What worked for BJP was how it quickly realised that the secret for Congress Chief Minister Ibobi Singh's continued hold on the state was largely due to a divided opposition. Sensing this, BJP strategists swung into action wooing opposition leaders and anti-Ibobi faces within Congress who were popular amongst Manipuris.
Backdoor manipulations eventually paid off after BJP managed to poach popular leaders from Trinamool Congress and Congress. Among the heavyweights who shifted allegiance to BJP included incumbent chief minister and former Congress minister N Biren Singh who, along with other senior Congress leaders like Y Erabot and O Chauba, provided BJP with the probable CM options.
However, the tables turned for the BJP after the Naga blockade which led to the majority community – Meiteis – identifying the saffron party with the Nagas. Ibobi sensed this anger amongst the Maetieis against BJP and tried using it to his advantage. Ibobi's game plan worked and Congress went on to win 28 seats, just three short of the majority figure of 31 in the 60-member Assembly.
Meanwhile, even before the results were announced, BJP began talks with other parties and independents and soon approached the governor to stake claim to form the government. With the help of its allies NPF (4), NPP (4), LJP (1) and an independent, the saffron party took its tally to 31.
But, BJP strategists didn't stop there and managed to secure the support of one Congress MLA and a lone TMC legislator. Adding insult to injury, after the formation of the government, it succeeded in poaching eight more legislators of Congress bring the Grand Old Party's tally down to 19 from 28.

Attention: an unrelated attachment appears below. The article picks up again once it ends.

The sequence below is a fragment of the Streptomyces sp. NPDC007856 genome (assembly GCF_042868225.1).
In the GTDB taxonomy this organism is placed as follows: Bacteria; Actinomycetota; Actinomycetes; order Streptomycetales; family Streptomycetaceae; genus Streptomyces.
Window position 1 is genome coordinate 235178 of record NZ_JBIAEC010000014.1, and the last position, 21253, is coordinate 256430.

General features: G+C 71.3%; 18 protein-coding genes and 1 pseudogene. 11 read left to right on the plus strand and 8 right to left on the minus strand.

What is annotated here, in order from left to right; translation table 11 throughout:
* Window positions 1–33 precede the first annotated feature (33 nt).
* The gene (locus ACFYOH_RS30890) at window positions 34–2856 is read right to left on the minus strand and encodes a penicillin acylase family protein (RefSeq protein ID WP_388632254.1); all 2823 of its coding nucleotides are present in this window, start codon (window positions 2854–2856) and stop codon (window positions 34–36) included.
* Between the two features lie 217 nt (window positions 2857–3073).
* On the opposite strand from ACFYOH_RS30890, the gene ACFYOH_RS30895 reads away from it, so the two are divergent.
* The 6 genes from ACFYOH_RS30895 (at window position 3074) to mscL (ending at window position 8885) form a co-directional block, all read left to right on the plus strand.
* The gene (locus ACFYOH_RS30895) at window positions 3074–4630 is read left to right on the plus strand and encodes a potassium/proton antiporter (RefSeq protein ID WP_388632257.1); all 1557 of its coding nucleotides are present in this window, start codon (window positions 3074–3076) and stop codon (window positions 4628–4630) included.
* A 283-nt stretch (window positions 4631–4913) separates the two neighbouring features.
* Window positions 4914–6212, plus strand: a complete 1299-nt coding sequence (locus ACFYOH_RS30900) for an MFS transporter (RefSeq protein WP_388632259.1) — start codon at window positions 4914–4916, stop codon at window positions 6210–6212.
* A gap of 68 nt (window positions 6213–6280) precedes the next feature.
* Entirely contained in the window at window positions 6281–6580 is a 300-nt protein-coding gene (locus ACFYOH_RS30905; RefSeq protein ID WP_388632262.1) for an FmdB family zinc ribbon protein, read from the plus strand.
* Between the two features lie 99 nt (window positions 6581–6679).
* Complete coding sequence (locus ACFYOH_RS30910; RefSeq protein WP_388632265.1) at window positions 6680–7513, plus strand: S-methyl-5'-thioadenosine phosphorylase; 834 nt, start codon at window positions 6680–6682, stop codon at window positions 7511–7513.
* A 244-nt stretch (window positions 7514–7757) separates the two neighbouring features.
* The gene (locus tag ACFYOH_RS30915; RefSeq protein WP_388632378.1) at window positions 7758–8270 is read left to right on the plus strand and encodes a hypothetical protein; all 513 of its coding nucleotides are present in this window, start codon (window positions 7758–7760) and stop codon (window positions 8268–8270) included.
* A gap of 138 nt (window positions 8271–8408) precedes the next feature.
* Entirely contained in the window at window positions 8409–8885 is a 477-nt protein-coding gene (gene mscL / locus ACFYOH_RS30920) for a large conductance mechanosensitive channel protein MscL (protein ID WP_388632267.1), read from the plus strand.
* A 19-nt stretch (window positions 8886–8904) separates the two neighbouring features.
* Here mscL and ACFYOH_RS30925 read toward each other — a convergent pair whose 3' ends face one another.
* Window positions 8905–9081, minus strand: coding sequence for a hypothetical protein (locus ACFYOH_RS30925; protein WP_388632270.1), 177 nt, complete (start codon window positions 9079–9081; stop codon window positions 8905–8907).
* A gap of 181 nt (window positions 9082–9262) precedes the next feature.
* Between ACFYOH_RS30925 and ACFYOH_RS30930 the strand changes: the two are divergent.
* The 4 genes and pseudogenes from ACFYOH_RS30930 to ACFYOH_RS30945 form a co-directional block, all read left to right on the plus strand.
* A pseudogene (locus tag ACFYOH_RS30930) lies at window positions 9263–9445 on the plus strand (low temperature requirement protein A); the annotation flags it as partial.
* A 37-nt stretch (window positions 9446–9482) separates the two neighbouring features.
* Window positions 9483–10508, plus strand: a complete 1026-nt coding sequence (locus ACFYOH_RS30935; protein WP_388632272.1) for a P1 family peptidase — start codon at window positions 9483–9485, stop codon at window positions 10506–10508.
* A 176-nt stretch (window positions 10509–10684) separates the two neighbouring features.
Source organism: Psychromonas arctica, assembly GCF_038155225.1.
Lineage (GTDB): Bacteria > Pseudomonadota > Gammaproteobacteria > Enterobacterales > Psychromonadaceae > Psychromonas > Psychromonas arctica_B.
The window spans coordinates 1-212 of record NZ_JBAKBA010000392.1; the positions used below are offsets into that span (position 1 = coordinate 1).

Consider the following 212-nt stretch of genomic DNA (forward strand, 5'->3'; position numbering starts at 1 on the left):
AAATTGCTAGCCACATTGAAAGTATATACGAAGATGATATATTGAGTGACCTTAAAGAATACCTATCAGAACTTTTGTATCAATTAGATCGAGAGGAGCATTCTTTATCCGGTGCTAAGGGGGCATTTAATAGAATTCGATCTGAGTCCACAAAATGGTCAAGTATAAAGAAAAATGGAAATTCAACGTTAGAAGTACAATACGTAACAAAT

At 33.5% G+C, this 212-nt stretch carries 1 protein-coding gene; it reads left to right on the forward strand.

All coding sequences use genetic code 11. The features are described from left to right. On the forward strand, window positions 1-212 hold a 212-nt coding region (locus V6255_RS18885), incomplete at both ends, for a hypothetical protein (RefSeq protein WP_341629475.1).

The trump card for BJP in the North East has been how it avoided any direct contests with the regional players and instead won them over. The approach was to take regional players into confidence and making them realise that the party's main aim is to demolish Congress and not the regional outfits in the region.
This reflected in how within two years of winning Assam, BJP under the umbrella of North East Democratic Alliance (NEDA) put together a strong political coalition of 10 regional parties which have helped it considerably in forming governments in various states of the region.
BJP has undoubtedly made giant strides in the region but there is one more hurdle before it can call the North East Congress-free. It faces a tough challenge in 2018 where it will have to not only fight a resurgent Congress in Mizoram and Meghalaya but also the CPI(M) in Tripura which has been in power since 1993.
However, it is not going to be a cakewalk for BJP since both Meghalaya and Mizoram are Christian dominated states with latter having 87% Christians. What might work against BJP is how the Church is strongly opposed to BJP considering growing attacks on minorities across the country.
Since the saffron party can not use the Muslim card in these states, it is trying to pit the majority community against Chakma and Chittagong Muslim immigrants.
It remains to be seen whether BJP could recreate its magic in these two states that have been Congress bastions for long. A resurgent Congress under its new president Rahul Gandhi is hoping to continue8 with the momentum it gathered in Gujarat. And, if it does so, these three states from the region will throw in a lot of surprises and 2018 is going to be as exciting as 2017.
Edited by Jhinuk Sen